2.2 Image and Neural Processors

Neuromorphic system design pioneered by Carver Mead is a method of building electronic circuits inspired by biological systems. For example, Boahen and colleagues at the University of Pennsylvania designed the Visio 1, a chip that models photo-receptors and the four major ganglion cell types found in a retina [15]. This low power chip uses networks of ganglion cells to detect edges and distinguish directions of motion. Harrison and Koch at the California Institute of Technology built a chip that integrated photo-detectors and analog motion detectors to model the first three layers of the visual system of a house fly [45]. They successfully used this chip to steer the direction of an autonomous mobile robot in real time. While there are distinct power and performance advantages to such neuromorphic chips, their analog nature, limited reconfigurability and tight integration with photo-detectors make them unlikely candidates for integration into low power digital computers for perception.

The Xetal processor developed by researchers at Philips Research labs takes the approach of providing a low power programmable linear array of processors designed to accept digital video data [57]. Xetal consists of an array of 320 programmable processing elements that are laid out with communication channels and optimized to process $640\times480$ images at 30 frames per second. This processor is optimized for low power high performance computations like convolution, color conversion, noise reduction, template matching and image compression. No information is currently available on applying Xetal to perception processing.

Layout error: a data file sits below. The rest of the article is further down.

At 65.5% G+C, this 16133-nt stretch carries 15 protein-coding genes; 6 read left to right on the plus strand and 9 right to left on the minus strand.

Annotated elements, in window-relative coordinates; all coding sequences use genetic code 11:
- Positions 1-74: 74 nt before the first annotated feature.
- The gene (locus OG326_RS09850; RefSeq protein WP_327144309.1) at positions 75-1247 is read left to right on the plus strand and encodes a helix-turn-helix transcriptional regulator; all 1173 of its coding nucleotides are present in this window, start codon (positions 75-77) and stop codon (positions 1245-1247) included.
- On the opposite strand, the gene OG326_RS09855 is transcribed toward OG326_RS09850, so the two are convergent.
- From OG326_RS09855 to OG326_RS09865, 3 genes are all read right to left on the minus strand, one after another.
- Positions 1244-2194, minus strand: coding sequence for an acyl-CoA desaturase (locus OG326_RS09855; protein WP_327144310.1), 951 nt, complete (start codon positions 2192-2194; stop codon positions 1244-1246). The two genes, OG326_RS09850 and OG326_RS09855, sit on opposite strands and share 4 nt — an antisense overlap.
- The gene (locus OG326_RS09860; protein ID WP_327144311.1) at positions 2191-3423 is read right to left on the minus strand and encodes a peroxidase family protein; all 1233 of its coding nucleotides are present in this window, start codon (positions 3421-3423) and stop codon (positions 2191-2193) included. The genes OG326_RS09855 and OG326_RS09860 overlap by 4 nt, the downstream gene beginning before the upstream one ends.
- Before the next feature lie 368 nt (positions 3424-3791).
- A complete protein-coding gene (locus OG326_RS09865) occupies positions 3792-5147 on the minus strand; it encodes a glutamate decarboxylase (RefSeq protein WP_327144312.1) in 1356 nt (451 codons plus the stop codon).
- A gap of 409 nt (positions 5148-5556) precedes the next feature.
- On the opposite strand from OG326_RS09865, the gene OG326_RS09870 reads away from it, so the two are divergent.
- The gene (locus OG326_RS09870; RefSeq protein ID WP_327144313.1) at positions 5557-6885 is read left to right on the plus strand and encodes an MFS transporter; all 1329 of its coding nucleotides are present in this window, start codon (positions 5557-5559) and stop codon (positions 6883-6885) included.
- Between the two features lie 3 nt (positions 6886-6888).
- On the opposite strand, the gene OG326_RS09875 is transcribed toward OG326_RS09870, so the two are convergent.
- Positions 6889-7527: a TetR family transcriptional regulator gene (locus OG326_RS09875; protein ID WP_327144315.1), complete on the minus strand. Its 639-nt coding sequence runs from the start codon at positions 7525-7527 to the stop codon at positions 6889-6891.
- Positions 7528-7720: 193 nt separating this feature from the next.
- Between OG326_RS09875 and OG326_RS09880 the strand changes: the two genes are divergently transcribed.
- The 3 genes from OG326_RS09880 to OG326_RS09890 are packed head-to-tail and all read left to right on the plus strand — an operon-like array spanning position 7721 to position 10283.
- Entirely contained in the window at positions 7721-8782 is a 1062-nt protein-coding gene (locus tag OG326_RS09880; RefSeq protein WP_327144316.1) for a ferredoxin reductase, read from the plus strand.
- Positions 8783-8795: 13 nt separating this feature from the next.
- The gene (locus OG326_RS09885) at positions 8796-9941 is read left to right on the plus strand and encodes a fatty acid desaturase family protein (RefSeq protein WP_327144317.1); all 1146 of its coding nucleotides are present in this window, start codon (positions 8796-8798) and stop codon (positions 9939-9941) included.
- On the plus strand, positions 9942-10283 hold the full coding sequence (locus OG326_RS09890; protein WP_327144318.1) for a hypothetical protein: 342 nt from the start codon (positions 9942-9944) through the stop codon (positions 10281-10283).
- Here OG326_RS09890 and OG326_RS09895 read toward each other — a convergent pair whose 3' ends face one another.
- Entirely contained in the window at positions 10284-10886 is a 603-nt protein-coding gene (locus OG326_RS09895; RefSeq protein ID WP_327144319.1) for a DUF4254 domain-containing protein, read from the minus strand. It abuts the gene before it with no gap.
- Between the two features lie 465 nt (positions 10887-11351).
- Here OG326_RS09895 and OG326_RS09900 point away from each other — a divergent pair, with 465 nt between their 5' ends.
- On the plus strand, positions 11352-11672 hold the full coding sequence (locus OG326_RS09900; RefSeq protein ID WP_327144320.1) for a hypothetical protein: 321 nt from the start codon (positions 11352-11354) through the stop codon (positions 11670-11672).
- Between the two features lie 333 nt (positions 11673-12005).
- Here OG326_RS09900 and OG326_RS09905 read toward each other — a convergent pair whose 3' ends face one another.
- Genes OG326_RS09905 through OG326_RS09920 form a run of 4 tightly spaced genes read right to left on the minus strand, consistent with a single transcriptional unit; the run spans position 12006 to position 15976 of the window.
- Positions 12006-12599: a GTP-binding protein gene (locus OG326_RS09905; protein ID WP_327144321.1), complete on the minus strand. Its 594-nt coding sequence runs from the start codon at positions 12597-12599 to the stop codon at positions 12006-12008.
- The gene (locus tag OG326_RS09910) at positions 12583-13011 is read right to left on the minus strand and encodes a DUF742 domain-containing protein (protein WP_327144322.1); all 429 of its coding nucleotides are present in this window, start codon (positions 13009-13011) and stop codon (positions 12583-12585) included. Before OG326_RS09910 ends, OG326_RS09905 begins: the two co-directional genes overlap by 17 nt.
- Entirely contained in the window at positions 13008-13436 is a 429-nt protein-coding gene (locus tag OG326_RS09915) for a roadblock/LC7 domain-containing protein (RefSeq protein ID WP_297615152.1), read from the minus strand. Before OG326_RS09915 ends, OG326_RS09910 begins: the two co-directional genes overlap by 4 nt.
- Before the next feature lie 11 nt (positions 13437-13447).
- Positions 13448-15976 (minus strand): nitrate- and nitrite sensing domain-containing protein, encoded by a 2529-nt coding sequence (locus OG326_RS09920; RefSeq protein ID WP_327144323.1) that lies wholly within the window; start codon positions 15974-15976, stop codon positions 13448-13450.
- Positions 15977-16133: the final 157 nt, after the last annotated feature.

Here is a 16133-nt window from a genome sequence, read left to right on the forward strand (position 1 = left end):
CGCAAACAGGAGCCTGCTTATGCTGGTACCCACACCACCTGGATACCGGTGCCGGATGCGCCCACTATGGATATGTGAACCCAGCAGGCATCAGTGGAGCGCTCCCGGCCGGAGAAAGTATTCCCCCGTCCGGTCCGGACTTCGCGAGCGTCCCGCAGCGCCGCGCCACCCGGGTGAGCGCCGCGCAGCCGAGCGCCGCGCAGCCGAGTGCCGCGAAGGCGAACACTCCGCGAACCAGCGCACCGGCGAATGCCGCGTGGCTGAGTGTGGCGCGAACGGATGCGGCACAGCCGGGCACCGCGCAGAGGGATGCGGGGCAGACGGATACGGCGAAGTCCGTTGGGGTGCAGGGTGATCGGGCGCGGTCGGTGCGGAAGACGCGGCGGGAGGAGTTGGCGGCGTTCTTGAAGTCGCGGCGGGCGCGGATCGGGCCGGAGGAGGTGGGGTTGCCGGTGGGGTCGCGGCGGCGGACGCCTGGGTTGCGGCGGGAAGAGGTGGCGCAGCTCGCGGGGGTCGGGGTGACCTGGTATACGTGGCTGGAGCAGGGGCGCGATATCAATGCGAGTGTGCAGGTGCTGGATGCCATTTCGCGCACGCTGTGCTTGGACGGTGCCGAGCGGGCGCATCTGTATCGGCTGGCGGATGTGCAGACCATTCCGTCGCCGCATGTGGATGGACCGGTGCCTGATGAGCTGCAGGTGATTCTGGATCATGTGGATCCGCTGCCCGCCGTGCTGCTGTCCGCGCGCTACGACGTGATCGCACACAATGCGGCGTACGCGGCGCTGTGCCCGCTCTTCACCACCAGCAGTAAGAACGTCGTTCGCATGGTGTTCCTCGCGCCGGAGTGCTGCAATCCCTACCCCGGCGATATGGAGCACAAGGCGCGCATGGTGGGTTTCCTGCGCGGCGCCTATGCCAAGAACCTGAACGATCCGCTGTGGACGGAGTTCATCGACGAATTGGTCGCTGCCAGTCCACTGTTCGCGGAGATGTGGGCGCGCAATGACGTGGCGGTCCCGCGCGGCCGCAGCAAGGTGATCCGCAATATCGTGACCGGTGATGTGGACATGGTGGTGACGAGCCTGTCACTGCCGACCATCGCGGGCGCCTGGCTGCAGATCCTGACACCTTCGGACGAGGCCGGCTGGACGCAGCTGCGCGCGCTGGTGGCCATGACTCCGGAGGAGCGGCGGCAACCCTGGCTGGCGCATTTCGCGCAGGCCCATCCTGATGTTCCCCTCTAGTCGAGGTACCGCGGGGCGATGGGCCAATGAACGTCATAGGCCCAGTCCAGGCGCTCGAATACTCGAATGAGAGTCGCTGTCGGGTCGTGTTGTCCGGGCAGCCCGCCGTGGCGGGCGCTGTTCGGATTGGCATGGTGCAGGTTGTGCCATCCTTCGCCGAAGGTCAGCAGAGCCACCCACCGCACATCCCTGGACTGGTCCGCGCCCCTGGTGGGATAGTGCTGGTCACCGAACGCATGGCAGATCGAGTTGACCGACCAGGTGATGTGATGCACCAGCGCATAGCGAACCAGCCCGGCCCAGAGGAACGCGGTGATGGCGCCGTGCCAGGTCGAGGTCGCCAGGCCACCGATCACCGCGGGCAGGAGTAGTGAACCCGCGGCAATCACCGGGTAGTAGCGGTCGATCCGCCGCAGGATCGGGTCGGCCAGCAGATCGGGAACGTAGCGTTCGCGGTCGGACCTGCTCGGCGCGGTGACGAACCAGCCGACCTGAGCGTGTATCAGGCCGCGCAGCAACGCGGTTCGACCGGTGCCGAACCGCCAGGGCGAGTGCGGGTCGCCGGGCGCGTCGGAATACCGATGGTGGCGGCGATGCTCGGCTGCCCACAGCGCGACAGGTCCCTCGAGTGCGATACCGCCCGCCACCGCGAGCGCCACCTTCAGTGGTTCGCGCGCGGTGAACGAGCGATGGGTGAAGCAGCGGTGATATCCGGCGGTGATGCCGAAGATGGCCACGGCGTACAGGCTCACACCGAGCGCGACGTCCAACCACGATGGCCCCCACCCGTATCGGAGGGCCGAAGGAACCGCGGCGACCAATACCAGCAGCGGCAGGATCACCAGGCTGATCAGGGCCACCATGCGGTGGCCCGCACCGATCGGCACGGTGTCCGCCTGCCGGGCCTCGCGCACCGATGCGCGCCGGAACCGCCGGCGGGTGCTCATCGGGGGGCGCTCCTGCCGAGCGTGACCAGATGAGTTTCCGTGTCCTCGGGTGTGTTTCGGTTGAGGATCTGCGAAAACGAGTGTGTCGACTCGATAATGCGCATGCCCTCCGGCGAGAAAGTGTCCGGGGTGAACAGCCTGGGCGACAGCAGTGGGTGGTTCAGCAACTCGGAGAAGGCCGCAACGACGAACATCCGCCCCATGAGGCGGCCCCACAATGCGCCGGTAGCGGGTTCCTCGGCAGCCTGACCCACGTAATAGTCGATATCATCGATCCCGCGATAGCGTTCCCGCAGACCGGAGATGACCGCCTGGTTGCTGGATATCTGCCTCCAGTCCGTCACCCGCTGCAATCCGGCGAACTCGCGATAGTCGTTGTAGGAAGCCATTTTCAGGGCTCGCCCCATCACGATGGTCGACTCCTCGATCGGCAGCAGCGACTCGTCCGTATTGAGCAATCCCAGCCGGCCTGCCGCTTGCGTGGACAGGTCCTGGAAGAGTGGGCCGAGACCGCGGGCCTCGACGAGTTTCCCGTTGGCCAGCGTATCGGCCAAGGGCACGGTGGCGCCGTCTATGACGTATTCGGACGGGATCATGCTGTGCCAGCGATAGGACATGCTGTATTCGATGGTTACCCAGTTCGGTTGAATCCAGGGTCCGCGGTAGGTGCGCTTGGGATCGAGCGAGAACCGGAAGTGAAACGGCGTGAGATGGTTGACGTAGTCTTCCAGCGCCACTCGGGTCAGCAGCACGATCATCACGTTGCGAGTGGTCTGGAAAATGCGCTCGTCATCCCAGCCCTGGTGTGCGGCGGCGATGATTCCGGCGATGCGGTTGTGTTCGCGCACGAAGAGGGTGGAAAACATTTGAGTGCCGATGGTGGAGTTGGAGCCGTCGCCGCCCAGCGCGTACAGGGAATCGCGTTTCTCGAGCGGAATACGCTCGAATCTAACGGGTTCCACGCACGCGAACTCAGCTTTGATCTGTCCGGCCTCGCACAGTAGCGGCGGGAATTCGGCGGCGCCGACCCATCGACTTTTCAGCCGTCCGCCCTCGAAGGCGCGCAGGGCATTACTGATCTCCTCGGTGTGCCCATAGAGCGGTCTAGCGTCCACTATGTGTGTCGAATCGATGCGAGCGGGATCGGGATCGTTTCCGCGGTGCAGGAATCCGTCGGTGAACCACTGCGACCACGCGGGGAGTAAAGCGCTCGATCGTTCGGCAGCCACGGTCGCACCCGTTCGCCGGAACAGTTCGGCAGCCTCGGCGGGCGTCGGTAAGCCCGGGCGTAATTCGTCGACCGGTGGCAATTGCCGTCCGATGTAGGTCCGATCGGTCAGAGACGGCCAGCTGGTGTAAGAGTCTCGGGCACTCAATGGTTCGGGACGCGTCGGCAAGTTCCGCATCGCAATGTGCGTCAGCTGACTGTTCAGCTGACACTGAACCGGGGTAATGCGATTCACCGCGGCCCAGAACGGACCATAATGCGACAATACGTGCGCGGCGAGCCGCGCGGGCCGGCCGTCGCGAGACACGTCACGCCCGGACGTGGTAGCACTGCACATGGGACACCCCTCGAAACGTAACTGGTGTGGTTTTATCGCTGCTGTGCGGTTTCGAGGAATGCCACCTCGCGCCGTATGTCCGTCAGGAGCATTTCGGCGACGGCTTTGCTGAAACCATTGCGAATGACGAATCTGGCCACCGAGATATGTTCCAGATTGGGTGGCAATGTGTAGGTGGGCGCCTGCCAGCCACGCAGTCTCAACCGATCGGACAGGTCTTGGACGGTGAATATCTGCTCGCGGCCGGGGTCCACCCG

Fang, a researcher from NASA JPL, describes a low power system on chip design that combines an on-chip camera with a neural net processor and a control microprocessor [34]. This system developed for real-time vision applications in space exploration was reported to be capable of functions like edge detection, connected component detection, motion estimation, etc. Actual power and performance results are not available.

The Simpil processor designed at Georgia Tech is a focal plane SIMD architecture for early vision applications like edge detection, image convolution and compression [24]. In Simpil, up to 16 pixels may be sampled by a SIMD node using A/D conversion and processed locally. Arrays of nodes perform localized computations over the entire focal plane. Estimated total power consumption for a $64\times64$ array of SIMD nodes fabricated in a 0.35$\mu$ process as four separate chips was 5.1 W while operating at 20 MHz.

Binu Mathew